The Greenamyre lab studies putative environment causes of Parkinson’s disease (PD) and developed the rotenone model of PD, which provided the first proof of the concept that systemic mitochondrial impairment could lead to selective nigrostriatal degeneration and α-synuclein (Lewy) pathology. Recent unpublished data show that trichloroethylene (TCE), an industrial solvent and prevalent groundwater contaminant implicated epidemiologically in PD risk, also causes selective nigrostriatal degeneration. Both rotenone and TCE induce endolysosomal dysfunction and pathological accumulation of pSer129-α-synuclein, apparently as a consequence of activating Leucine-Rich-Repeat Kinase 2 (LRRK2), mutation of which is the most common genetic cause of PD. LRRK2 kinase inhibitors protect against rotenone-induced endolysosomal impairment, prevent pSer129-α-synuclein accumulation and protect nigral dopamine neurons from degeneration. Thus, LRRK2 appears to play a central role in both genetic and environmental causes of PD.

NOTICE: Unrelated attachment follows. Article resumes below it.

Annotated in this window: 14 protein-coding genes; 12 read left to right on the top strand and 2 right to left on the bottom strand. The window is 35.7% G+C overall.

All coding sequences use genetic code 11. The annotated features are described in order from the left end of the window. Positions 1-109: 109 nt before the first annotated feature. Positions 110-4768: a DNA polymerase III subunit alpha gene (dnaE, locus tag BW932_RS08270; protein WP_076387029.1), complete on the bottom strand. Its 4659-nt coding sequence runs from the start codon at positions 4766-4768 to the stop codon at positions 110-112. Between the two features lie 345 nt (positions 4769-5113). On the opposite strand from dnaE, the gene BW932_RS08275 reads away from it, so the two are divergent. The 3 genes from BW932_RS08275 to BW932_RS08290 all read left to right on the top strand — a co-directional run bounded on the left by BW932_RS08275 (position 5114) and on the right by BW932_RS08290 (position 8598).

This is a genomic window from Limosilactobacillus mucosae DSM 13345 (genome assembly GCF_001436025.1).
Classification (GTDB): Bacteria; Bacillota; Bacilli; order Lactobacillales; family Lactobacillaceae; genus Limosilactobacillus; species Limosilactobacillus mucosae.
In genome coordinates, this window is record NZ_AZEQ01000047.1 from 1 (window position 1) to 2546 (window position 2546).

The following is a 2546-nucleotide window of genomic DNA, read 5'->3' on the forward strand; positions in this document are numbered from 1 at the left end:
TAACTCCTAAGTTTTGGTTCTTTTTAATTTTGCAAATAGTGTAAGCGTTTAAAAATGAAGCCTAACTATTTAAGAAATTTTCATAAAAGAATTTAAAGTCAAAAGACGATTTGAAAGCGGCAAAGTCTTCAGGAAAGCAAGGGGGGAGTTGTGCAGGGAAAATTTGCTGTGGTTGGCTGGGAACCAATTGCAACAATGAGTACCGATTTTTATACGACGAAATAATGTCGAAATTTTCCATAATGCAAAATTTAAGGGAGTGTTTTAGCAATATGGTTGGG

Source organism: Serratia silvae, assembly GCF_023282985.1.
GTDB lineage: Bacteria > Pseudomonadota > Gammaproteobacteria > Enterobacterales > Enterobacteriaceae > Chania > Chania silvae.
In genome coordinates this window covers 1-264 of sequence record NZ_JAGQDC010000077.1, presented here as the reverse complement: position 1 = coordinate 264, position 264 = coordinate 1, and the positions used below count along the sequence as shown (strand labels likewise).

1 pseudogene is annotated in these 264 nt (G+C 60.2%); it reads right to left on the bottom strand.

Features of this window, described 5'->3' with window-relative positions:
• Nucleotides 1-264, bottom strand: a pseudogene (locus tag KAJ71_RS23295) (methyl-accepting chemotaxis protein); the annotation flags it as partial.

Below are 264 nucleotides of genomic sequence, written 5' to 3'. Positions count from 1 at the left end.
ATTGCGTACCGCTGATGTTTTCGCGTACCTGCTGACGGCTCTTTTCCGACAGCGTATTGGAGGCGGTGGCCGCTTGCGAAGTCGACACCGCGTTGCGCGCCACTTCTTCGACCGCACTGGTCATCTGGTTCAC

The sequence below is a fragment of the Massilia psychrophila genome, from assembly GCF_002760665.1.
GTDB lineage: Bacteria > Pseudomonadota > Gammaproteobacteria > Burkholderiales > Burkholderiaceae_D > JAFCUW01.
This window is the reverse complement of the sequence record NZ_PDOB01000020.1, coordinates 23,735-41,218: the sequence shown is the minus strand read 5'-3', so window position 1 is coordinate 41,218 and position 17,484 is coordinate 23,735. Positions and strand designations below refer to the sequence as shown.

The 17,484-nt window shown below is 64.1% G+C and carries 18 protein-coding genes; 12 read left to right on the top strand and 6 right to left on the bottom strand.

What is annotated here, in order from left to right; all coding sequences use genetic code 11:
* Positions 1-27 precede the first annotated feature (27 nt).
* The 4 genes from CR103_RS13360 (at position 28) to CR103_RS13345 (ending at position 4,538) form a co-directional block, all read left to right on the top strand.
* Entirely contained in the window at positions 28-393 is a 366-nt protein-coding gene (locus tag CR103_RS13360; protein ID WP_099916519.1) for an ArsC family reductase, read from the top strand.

Friday, October 5, 2018
Dr. Timothy Greenamyre, Love Family Professor and Vice-Chair of Neurology at the University of Pittsburgh, & Director of the Pittsburgh Institute for Neurodegenerative Diseases, presents the Neurology/Neuroscience Research Seminar TODAY, October 5, 2018
12:00 PM to 1:00 PM
Room 5515, Biomedical Science Research Building (BSRB), 109 Zina Pitcher Place, Ann Arbor, MI 48109
Common Pathogenic Mechanisms in Parkinson’s Disease